Oct. 2, 2012; Bronx, NY, USA; Boston Red Sox first baseman James Loney hits a solo home run during the ninth inning against the New York Yankees at Yankee Stadium. Yankees win 4-3 in 12 innings. Mandatory Credit: Debby Wong-USA TODAY Sports

Rays Fill Black Hole at First Base, Sign James Loney


It just seemed too good to be true. The Rays love to sign players who had shown promise in the past to low-risk contracts hoping they can deliver on their potential and provide the Rays with solid value at a fraction of market value. James Loney, the ex-first round pick by the Dodgers and 6th-place finisher in the NL Rookie of the Year, fell right into their laps after slumping in his last year before free agency between the Dodgers and Red Sox. But would they actually sign him? Evidently, yes.

As first reported Jon Heyman of CBS Sports, the Rays have signed Loney to a one-year contract worth 2 million dollars. Loney, who will turn 29 in May, is coming off a horrific season, managing just a .249/.293/.336 line (73 OPS+) with 20 doubles, 6 homers, 41 RBI, and 51 strikeouts versus 28 walks in 144 games and 465 plate appearances. Loney’s career got off to a great start in 486 PA’s between 2006 and 2007 as he posted a .321/.372/.543 line (132 OPS+) with 19 home runs, but he hasn’t hit for any power since then, managing just a .281/.341/.411 line (104 OPS+) with an average of just 12 home runs per season from 2008 to 2011 before going into a free-fall in 2012. Loney’s career line is .282/.339/.419 (104 OPS+). He has proven himself to be a first baseman who an hit for a good average and doesn’t strike out very much at all, striking out in just 12.2% of his big league plate appearances, but his lack of power makes him a sub-par offensive first baseman overall. Loney’s defense is good and he never gets injured (he’s never gone on the DL in his career), but nevertheless, the Rays’ reasonable expectation in signing Loney is a slightly below-average situation at first base. The Rays might be happy with that after watching Carlos Pena fall apart in 2012, managing just a .179/.313/.327 line after April. But while Rays fans can reasonably expect a consistent presence from Loney at first base next year, the Rays could be looking for more.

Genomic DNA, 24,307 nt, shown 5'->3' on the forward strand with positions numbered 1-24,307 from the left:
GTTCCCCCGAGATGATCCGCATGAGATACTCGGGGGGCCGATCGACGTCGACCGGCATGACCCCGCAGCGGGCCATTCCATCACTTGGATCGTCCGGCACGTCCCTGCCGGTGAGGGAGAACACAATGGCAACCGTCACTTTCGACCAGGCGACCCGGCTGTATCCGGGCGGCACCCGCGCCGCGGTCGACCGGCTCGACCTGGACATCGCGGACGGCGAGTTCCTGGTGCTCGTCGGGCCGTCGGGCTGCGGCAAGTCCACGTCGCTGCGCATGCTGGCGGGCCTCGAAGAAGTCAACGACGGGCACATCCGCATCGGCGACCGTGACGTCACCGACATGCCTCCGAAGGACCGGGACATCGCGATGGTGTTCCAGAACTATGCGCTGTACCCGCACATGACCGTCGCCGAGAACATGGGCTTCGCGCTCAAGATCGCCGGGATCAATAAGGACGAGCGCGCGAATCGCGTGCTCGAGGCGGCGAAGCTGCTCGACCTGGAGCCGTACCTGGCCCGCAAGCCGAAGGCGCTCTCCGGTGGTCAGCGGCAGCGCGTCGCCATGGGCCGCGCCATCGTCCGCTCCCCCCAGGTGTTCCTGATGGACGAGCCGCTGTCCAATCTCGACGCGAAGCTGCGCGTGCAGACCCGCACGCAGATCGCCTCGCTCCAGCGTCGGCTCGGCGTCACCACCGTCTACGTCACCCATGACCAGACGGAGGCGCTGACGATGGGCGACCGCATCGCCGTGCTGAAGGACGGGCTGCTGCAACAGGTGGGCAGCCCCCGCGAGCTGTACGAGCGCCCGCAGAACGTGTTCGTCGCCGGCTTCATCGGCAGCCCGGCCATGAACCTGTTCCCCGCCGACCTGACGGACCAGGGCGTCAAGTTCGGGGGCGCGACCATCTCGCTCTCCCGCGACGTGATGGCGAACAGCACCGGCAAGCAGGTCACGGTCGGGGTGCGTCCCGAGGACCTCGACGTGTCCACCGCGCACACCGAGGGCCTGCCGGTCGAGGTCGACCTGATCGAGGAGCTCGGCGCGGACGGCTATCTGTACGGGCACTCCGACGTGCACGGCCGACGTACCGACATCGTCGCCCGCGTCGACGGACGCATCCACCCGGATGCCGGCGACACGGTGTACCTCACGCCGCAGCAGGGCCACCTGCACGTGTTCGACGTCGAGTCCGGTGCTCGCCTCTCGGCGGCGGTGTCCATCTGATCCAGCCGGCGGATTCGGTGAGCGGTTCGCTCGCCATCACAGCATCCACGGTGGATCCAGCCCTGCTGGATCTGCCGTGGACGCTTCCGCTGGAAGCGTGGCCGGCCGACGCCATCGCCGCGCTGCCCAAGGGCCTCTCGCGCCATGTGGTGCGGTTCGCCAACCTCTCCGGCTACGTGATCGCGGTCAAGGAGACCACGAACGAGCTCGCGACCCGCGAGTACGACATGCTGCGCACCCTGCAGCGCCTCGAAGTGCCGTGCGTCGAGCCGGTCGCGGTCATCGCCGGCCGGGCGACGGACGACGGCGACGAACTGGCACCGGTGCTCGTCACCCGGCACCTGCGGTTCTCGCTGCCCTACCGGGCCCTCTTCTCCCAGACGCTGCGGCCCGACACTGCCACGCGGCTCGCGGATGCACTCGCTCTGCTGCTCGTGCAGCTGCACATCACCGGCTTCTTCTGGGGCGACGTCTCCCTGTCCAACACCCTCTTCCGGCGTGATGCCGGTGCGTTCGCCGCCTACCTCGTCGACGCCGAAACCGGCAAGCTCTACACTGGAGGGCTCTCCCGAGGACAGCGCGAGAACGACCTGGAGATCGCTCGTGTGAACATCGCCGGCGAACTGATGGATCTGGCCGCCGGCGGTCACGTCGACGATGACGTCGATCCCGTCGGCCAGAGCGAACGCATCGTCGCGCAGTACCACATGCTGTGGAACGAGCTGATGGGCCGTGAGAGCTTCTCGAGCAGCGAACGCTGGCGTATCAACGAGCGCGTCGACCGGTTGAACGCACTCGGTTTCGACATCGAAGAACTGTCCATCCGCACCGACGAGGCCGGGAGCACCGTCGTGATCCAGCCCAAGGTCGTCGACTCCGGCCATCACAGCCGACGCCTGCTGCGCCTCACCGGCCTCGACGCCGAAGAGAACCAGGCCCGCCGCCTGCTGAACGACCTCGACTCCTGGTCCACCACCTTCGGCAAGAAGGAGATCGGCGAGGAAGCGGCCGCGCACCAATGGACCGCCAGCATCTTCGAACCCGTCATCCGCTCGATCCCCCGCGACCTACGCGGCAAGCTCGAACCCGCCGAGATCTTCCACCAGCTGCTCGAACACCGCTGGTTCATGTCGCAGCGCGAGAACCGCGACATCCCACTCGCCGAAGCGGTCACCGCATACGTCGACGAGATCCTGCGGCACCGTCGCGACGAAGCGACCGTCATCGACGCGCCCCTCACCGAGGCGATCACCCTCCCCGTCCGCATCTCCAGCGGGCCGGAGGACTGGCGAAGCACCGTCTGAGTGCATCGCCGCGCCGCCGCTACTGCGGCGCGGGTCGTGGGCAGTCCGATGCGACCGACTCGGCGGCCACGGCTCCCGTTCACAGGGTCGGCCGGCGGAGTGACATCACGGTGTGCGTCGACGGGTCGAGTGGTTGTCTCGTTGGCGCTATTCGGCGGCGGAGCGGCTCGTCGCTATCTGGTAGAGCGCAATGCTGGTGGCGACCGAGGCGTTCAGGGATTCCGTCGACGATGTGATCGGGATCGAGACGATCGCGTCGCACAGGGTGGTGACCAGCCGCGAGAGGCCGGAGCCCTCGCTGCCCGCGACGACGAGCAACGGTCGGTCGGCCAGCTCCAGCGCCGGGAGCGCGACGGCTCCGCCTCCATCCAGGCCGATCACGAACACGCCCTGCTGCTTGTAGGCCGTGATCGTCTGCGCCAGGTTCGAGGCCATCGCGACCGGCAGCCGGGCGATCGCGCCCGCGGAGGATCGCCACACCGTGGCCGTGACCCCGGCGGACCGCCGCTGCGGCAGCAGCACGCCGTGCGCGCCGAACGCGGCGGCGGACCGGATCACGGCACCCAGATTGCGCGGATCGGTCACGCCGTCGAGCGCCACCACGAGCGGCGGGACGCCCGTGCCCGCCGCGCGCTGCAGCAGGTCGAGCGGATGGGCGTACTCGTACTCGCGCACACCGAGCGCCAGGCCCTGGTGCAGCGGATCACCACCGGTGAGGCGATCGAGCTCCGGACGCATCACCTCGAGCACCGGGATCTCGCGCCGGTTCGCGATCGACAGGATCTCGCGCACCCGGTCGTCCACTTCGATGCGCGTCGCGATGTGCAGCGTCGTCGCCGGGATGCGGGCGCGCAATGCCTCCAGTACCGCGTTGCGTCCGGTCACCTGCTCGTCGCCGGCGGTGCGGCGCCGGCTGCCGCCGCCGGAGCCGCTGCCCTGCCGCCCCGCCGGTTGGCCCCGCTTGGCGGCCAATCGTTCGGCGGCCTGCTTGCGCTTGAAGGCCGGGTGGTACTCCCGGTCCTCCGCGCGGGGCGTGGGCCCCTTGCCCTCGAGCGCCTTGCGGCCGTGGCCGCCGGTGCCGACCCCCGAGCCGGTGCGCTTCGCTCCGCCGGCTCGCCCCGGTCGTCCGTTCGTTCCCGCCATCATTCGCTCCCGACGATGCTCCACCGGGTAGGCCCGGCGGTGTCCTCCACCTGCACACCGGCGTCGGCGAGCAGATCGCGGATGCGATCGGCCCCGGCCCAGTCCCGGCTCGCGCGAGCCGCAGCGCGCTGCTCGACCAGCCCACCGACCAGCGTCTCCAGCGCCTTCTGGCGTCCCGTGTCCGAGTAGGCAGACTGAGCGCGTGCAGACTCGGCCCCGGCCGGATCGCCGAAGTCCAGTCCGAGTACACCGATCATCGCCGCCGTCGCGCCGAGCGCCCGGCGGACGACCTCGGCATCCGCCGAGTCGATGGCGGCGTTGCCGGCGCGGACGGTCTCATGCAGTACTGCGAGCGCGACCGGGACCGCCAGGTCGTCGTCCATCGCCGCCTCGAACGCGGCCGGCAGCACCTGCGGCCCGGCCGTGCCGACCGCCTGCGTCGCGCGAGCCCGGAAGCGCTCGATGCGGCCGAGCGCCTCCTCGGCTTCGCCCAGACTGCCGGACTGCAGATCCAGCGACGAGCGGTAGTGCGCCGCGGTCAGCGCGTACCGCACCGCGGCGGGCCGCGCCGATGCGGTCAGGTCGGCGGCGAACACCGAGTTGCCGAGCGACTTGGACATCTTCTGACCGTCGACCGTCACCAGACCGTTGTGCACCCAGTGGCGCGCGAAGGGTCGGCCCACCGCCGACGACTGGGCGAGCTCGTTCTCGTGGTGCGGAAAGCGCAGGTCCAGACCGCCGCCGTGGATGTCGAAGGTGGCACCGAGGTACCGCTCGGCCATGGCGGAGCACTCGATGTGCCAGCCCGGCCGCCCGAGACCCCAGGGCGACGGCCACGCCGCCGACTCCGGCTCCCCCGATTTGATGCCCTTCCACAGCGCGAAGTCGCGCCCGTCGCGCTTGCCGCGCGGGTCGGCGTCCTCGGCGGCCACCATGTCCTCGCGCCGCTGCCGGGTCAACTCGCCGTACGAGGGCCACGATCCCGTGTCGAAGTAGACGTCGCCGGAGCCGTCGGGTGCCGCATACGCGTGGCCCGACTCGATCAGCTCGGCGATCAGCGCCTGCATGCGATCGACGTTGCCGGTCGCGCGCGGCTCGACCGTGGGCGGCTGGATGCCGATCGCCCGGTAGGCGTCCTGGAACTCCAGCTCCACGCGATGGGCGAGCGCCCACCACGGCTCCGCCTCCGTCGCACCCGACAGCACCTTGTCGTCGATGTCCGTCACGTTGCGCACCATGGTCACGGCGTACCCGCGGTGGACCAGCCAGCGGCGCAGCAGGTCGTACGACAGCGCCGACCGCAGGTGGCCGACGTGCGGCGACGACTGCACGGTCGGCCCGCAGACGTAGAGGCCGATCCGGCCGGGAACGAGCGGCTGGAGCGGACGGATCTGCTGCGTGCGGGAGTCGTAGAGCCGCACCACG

He has grown four inches since his junior year, and projects to hit 35-plus home runs in the majors. He generates natural loft and raw power already. – Baseball America on Loney back in 2004

Obviously things have changed from those initial observations Baseball America made. But even then, they described Loney’s power as “raw.” It’s there, somewhere. Loney is a strong guy at 6’3″, 220 and generates good bat speed as a left-handed hitter. But he has never been able to make his power materialize in games. Why? One reason has to be that he strikes out so little. When you’re trying so hard to make contact, it’s extremely hard to hit home runs. It would be interesting to see if the Rays try to adjust Loney’s approach a little bit and get him to swing more aggressively in an attempt to bring out the power he hasn’t shown in five years. Chances are it won’t happen. But even if Loney seems like nothing special, the Rays may think that some of his upside he once had is still salvageable.

Rays first basemen managed just a .209/.326/.357 line (78 sOPS+) in 2012. The Rays consider James Loney to be a good bet to deliver a solid season in 2013 and improve on that- but they also see a player who still has untapped potential and may just be primed to break out.

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